From the Editors
The New York Times says Jadaliyya "Brings New Life to Arab Studies." Read about it by clicking here.
Jadaliyya is hereby presenting the third installment in a interactive (see below) series called "A Portrait of a Revolutionary," featuring interviews with an Egyptian journalist and activist who was at the forefront of the Egyptian protest movement. Hossam's vantage point is quite unique, and his broad knowledge of the Egyptian political landscape as well as history positions him to provide an unparalleled account of the the context and developments that have led to the resignation of former Egyptian President, Husni Mubarak, and the aftermath.
Below is the third part of the interview. The second part addresses the role of the army and can be viewed here. The first part, which can be viewed here, deals with the role of the Egyptian labor unions in tipping the scale during the last days before Mubrak's resignation. It is in Arabic.
This third part addresses the role of the political and, mainly, the economic elite during and after the revolt, with emphasis on where they stand now and what their strategies are for getting back into the political arena. Hossam provides a vivid account that is certainly missing from mainstream accounts, even those in the region, including Al-Jazeera (oooh).
I would like to make this a somewhat interactive interview by asking readers to pose their own questions to Hossam after watching the interview. Hossam already answered the readers' questions from the past interview. I will relay the most productive questions, so please feel free to post your (clear/concise) questions under the comments, below.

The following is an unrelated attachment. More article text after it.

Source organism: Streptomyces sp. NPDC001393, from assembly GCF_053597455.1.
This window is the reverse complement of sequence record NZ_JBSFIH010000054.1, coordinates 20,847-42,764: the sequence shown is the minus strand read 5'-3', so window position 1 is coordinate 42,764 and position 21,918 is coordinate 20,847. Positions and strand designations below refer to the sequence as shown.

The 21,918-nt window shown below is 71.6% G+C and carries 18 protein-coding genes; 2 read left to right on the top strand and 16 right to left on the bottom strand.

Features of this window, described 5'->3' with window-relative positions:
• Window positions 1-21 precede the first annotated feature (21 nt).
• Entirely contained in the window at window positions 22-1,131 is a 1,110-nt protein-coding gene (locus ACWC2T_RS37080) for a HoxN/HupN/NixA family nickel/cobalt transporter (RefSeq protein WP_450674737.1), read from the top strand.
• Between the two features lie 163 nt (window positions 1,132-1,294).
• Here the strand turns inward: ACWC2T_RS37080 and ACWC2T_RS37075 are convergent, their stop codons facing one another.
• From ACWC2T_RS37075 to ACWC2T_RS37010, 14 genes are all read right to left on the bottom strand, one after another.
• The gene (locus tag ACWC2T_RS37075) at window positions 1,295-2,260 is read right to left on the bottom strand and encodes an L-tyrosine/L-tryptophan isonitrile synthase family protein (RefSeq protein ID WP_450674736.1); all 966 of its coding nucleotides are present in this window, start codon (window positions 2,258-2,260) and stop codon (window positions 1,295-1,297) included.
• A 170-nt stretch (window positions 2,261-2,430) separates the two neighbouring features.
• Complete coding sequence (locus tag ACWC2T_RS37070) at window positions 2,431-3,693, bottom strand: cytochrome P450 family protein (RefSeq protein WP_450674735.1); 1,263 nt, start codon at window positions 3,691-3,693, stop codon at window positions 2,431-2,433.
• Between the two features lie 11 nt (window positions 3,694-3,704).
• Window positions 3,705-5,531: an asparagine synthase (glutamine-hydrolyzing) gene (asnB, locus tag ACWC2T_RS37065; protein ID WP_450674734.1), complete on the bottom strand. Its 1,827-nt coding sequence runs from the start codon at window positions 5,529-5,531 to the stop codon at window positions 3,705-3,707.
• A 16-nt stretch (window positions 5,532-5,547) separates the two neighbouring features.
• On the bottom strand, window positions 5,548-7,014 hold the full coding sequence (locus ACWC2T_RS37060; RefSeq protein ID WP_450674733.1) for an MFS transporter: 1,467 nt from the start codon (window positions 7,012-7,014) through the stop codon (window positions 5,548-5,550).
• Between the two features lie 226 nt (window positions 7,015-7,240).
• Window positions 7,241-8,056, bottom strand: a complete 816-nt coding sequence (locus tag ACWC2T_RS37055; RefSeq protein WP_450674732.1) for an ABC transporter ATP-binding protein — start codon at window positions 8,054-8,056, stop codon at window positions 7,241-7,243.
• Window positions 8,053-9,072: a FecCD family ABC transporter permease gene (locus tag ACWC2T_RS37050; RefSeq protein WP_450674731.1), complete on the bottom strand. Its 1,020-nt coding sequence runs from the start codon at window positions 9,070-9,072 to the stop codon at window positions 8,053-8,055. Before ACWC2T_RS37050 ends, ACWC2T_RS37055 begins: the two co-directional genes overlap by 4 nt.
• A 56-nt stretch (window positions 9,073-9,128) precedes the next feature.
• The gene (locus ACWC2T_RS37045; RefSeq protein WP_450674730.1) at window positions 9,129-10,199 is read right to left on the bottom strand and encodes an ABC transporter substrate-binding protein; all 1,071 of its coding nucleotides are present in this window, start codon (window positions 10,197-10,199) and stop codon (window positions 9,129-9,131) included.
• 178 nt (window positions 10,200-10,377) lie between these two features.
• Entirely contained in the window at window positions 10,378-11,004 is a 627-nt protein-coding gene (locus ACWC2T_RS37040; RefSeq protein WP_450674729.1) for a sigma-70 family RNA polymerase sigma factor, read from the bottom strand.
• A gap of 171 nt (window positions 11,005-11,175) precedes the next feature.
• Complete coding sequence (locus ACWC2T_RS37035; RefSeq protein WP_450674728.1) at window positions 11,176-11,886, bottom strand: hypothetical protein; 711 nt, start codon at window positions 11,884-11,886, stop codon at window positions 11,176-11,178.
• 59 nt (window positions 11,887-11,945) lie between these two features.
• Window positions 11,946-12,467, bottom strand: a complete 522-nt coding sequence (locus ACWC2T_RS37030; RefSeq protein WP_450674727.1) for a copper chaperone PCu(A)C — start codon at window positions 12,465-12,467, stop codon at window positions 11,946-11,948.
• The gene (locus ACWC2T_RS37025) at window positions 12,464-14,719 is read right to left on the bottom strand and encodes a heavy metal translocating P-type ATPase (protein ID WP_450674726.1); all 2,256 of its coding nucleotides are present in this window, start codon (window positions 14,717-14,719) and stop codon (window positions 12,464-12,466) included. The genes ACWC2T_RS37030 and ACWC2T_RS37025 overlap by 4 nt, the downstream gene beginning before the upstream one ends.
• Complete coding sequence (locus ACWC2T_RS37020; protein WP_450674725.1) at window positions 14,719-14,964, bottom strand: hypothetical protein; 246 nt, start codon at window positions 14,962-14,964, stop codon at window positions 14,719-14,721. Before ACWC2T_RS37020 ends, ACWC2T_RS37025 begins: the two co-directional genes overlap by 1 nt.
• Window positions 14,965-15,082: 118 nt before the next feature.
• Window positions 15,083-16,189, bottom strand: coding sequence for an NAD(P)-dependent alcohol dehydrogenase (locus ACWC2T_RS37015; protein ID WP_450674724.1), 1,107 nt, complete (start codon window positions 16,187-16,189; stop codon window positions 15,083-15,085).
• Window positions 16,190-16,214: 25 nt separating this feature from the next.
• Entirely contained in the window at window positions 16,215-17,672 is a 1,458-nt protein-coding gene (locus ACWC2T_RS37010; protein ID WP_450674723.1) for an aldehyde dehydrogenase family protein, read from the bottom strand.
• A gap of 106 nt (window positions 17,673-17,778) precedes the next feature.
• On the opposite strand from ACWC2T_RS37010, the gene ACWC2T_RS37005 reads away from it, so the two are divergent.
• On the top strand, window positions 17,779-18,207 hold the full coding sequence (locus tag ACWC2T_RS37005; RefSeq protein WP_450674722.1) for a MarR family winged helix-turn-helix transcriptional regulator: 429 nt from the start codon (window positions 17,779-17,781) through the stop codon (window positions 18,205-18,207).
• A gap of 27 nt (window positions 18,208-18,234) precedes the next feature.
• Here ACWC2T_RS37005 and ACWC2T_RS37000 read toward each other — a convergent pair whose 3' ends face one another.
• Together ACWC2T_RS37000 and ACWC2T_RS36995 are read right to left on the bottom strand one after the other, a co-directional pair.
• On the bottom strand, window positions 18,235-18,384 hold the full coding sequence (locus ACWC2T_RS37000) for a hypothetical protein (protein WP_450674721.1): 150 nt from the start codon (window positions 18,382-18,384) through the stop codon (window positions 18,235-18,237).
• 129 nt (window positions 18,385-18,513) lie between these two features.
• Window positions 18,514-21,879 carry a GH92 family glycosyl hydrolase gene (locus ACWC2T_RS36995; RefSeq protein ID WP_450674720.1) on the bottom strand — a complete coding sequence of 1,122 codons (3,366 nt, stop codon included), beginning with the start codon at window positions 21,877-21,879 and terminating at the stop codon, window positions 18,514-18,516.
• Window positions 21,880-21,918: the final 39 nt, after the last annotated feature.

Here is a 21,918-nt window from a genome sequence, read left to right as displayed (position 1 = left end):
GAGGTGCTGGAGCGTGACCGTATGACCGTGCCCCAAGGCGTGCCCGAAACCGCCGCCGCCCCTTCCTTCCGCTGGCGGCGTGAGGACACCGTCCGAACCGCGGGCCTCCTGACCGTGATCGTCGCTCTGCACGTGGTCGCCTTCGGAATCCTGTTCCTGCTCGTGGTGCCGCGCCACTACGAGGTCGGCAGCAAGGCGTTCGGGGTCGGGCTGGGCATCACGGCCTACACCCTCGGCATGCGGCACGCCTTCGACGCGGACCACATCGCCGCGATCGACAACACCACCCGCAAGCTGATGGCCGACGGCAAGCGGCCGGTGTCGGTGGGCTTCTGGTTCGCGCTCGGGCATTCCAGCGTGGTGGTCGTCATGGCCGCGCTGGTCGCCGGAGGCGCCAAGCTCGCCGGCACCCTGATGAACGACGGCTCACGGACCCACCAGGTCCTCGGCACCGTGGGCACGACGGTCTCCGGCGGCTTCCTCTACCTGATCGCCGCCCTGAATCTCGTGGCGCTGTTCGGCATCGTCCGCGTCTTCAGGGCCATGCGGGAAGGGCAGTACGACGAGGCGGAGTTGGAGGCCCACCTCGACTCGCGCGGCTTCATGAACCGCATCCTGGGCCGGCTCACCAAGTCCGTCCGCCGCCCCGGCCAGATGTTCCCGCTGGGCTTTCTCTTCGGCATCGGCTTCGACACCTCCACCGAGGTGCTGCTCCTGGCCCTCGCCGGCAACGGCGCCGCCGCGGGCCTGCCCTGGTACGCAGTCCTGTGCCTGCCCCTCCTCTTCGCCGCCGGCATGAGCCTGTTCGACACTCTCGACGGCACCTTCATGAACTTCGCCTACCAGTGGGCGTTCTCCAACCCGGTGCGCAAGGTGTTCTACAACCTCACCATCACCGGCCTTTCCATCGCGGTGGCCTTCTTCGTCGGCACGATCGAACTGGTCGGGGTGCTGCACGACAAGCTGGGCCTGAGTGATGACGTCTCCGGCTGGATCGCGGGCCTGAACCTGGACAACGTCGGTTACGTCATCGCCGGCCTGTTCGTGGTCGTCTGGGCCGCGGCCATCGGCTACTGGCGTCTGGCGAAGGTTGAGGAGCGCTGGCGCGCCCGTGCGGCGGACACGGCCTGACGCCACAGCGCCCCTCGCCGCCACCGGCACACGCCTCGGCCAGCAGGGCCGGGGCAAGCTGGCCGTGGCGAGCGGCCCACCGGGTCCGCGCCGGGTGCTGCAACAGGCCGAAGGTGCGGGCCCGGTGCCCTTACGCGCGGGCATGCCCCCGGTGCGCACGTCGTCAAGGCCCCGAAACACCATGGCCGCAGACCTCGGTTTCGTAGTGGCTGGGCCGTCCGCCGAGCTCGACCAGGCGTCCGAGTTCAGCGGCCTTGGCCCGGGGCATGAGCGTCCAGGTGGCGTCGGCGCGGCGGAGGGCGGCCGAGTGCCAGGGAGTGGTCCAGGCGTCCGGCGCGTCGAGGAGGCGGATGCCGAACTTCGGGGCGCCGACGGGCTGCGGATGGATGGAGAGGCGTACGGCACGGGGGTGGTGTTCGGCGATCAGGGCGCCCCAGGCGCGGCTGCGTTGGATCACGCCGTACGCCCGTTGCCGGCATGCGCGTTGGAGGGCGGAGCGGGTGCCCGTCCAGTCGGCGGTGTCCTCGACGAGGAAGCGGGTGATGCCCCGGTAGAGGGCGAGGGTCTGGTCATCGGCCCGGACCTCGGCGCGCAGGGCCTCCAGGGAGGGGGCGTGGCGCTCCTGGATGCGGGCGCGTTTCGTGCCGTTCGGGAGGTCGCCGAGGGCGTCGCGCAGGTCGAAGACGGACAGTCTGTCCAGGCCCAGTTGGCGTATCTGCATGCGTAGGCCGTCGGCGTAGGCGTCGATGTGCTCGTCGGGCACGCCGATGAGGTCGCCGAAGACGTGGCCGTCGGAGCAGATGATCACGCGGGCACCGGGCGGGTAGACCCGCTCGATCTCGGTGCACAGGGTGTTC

The upcoming fourth part will be about the role and prospects of the Muslim Brotherhood, during and after the revolution. We will also address the question of "Islamists" and the fear of an "Islamist" take-over that is dinner-table discussion in mainstream circles in the United States.
Click here for Part 1: The Role of Labor/Unions in the Egyptian Revolution.
Click here for Part 2: The Role of the Egyptian Army.
If you prefer, email your comments to email@example.com.
SUBSCRIBE TO ARAB STUDIES JOURNAL
Hot on Facebook
Jadalicious / جدلشس
I’m sorry I didn’t do more or speak up more. I’m sorry I left you behind, alone, bare-chested, to wage this war for the rest of us. I’m sorry, I’m sorry, I’m sorry. And we drown in Syria, a sea of sorriness.click | email | tweet
Latest EntriesView All Entries »
- Egypt Media Roundup (January 16)
- Last Week on Jadaliyya (January 9-15)
- Press Release: Bahrain Executes Three Men
- A Damp Squib in Paris
- قصص قصيرة من الأرجنتين
- بيان: بشأن طب النزاعات
- Time for Sweden to Take the Lead for Peace
- Palestine Media Roundup (January 14)
- Syria Media Roundup (January 13)
- The Boycott, Divestment, Sanctions Movement - A STATUS/الوضع Conversation with Omar Barghouti
- Quick Thoughts: Khalid Albaih on Sudan on the Eve of 2017
- New Texts Out Now: Jean Pierre Frey, Les voies erratiques de l'urbanisation. Etre architecte et devenir urbaniste en Afrique du Nord
- هل غير الخدمة المدنية الاقتصاد السياسي للأجور في مصر
- قرار اليونسكو بشأن القدس يزيل الغطاء القانوني عن مزاعم الاحتلال
- Arabian Peninsula Media Roundup (January 12)
- Beirut Conference: Rethinking Media Through the Middle East
- Yemen's War [Ongoing Post]
- كتاب للباحثة العراقية خالدة حامد: غبش المرايا، فصول في الثقافة والنظرية الثقافية
- حماية: قصة للكاتب الأميركي ريموند كارفر
- An Inquiry into the Dynamics of Elections, Gas Deals, and Assassinations in Jordan - A STATUS/الوضع Conversation with Reem Al-Masri and Omar Atout